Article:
Sunday, April 19, 2009

2009 Boston Marathon - Prerace

2009 Boston Marathon - Prerace
April 19, 2009
Boston, MA

I am going to tell you a little secret; I am going to let you in inside my head.

I am amidst some of the best runners in the in the world on the biggest stage in the country. For the most part, each of these athletes earned their way in through a qualification time, meaning that they truly are the best of the best. While on an easy run today, I met Ryan Hall and saw his wife Sara run past. Dink Taylor and I then watched the invitation only mile races where the high school boys and girls of the Boston area competed and the elite races featured the likes of Carrie Tolefson, Ian Dobson and Olympian Shalane Flanagan. While there we talked with a guy from San Diego who was preparing to run under 2 hours and 30 minutes. At the expo, we walked amongst many elite athletes signing autographs and 25,000 other non elites picking up their bib numbers, all whom deserve to be here.

I have every reason to be nervous, stick to my stomach and worried about running with such competition. Though I am not going to win, nor place in my age group, I feel tremendous pressure to perform at the best of my ability.

I am scared as hell.

Until you have been to the Boston Marathon, you can’t understand the enormity of this event. It is bigger than the athletes, bigger than the city and bigger than the sport. As much as I try to find the words to describe how it feels to be here, the less I have to say. I walked through the expo today and had cold chills throughout the entire experience. Though I was here last year, I feel like a first timer all over again this year. For three days, this city transforms into marathon central and every man, woman and child here knows what it means to compete at this level in the marathon. Over 26.2 miles tomorrow there will be millions of people who celebrate Patriot’s Day by making the way from their small row homes and from the remote suburbs to line the streets and cheer for people they have never met. I’ve been to many other marathons in other large cities, but the feeling that you have making your way from Hopkinton to Boston, taking a mere four turns between the two cities, is something that you can only identify with once you live it. I’ve read other people’s accounts of the race, and I’ve written my own, but you just have to be here to understand what I am having difficulty trying to say.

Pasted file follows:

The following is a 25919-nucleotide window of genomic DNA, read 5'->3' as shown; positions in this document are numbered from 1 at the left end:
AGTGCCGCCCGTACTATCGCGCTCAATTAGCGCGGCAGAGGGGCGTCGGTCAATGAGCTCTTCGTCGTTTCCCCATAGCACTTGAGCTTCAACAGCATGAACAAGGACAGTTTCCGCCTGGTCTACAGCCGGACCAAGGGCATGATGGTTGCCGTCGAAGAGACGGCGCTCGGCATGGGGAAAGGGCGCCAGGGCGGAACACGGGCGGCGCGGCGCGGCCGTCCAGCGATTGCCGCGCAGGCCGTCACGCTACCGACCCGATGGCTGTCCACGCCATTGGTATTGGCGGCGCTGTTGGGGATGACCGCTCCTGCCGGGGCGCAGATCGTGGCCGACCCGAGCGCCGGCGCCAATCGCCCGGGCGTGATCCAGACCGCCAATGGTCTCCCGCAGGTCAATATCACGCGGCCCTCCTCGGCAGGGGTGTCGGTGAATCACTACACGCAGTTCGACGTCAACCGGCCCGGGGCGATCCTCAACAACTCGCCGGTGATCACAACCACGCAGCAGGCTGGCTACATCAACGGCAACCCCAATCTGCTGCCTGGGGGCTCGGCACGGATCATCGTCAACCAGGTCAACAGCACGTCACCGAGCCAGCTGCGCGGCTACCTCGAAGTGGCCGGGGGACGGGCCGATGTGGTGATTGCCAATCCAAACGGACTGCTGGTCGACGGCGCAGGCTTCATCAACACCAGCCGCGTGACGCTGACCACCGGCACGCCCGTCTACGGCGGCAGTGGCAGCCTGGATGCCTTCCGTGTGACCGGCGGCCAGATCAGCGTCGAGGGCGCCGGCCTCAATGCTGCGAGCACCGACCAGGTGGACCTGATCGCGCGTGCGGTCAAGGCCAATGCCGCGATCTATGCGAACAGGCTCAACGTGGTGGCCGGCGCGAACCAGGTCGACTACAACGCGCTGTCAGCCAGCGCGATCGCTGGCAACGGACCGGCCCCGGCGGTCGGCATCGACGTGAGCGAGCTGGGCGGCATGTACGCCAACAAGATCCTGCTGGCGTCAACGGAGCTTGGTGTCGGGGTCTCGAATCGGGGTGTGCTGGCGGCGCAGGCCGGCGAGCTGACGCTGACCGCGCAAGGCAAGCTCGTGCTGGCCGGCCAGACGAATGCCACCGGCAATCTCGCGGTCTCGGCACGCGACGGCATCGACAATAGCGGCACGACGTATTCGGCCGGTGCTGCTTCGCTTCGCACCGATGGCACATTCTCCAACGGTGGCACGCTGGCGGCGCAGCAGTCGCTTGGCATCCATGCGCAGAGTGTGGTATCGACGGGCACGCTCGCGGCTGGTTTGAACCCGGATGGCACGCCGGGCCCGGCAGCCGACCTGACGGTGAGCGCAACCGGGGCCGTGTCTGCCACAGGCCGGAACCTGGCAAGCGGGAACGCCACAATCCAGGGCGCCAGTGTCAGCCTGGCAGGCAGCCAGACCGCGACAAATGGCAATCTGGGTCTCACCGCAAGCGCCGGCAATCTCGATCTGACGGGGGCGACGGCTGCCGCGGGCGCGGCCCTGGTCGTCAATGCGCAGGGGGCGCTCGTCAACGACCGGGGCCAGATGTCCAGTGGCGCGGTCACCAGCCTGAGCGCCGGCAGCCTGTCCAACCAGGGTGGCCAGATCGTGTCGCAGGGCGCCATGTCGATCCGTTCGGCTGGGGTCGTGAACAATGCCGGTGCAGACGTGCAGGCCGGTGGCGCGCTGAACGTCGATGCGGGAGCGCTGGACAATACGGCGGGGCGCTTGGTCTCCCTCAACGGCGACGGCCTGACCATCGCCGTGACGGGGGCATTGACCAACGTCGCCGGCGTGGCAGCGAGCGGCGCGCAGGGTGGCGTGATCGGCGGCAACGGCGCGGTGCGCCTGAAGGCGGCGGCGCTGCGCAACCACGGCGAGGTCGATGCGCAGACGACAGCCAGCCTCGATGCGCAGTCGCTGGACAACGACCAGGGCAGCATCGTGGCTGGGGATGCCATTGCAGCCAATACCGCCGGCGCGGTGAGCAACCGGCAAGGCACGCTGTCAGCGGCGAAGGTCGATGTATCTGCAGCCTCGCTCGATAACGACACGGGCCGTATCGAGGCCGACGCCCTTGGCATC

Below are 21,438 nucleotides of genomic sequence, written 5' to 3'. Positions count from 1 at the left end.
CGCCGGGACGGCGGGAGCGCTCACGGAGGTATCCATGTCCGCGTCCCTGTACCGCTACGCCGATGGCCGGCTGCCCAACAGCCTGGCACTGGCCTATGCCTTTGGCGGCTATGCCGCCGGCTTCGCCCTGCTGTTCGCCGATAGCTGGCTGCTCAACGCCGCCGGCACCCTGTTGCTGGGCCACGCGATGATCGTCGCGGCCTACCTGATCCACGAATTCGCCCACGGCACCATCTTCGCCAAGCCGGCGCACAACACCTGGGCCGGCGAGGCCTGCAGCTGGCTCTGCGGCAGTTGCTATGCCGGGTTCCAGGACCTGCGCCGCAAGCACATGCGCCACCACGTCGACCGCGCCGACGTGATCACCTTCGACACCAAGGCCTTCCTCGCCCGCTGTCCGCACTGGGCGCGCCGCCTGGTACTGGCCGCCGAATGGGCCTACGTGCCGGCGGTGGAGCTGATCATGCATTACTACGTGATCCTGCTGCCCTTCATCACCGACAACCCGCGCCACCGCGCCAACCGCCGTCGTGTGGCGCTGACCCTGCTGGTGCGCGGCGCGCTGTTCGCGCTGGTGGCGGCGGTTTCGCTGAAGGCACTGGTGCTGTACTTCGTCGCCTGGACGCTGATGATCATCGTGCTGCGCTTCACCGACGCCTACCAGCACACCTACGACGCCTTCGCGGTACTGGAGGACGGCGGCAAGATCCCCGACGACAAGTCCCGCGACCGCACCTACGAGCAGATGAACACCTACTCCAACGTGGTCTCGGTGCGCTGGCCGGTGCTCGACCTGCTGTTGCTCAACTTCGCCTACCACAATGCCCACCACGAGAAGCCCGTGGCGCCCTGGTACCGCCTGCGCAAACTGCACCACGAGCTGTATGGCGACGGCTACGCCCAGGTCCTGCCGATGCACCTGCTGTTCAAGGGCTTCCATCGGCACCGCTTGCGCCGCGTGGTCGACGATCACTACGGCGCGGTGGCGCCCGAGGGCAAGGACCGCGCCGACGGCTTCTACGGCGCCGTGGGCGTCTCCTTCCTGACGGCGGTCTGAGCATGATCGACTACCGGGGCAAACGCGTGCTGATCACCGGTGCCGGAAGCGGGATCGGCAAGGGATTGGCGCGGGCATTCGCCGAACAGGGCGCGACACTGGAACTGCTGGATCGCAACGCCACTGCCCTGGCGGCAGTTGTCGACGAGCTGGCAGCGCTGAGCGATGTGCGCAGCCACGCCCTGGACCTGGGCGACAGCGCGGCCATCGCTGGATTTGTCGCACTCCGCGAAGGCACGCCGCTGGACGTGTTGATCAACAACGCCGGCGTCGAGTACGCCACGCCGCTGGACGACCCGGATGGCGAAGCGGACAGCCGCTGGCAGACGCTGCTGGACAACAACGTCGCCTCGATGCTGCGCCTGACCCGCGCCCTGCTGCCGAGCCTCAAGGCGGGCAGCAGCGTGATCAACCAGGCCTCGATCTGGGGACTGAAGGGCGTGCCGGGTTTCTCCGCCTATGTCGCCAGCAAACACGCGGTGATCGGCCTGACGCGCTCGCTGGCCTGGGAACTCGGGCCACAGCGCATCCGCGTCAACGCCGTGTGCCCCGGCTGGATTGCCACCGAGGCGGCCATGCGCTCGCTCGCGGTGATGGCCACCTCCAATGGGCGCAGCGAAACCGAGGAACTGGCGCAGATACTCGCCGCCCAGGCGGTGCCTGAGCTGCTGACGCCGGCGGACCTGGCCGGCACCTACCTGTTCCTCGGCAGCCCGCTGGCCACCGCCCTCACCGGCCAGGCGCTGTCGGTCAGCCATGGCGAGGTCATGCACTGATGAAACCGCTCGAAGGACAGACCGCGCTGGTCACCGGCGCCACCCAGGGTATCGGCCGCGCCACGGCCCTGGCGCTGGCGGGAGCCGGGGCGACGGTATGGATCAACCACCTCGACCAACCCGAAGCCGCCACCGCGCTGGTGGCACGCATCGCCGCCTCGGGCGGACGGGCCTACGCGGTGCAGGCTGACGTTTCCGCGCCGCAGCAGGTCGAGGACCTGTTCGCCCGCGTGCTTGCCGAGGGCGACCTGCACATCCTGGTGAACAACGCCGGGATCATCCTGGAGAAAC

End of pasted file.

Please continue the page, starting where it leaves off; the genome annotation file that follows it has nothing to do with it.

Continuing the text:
So tomorrow morning at six am, I will get on a bus with Dink and travel west to Hopkinton, where we will wait in large tents for three more hours before starting the race. Hopefully, less than three hours later I will be back in Boston, running along Boylston, with a smile on my face and a fist pumped in the air, celebrating my own accomplishments; the effort it took to get here; the heritage of the race now in it’s 113th running; the training partners that ran countless miles with me along the way; my support crew here and all those others than made it possible for me to be on this stage. Many of you have sent your well wishes and it really means the world to me that you will be watching.

See, despite being lost in the enormity of this event and scared as hell, I earned my entry. There are only 906 non-elites that have faster qualifying times than me and tomorrow I am going to prove that I deserve to be here too. I am going to give it everything I've got and lay it all out on the line, because I don't know any other way to run.

I’ll see you here next year and then you can tell me how this race impacts your life.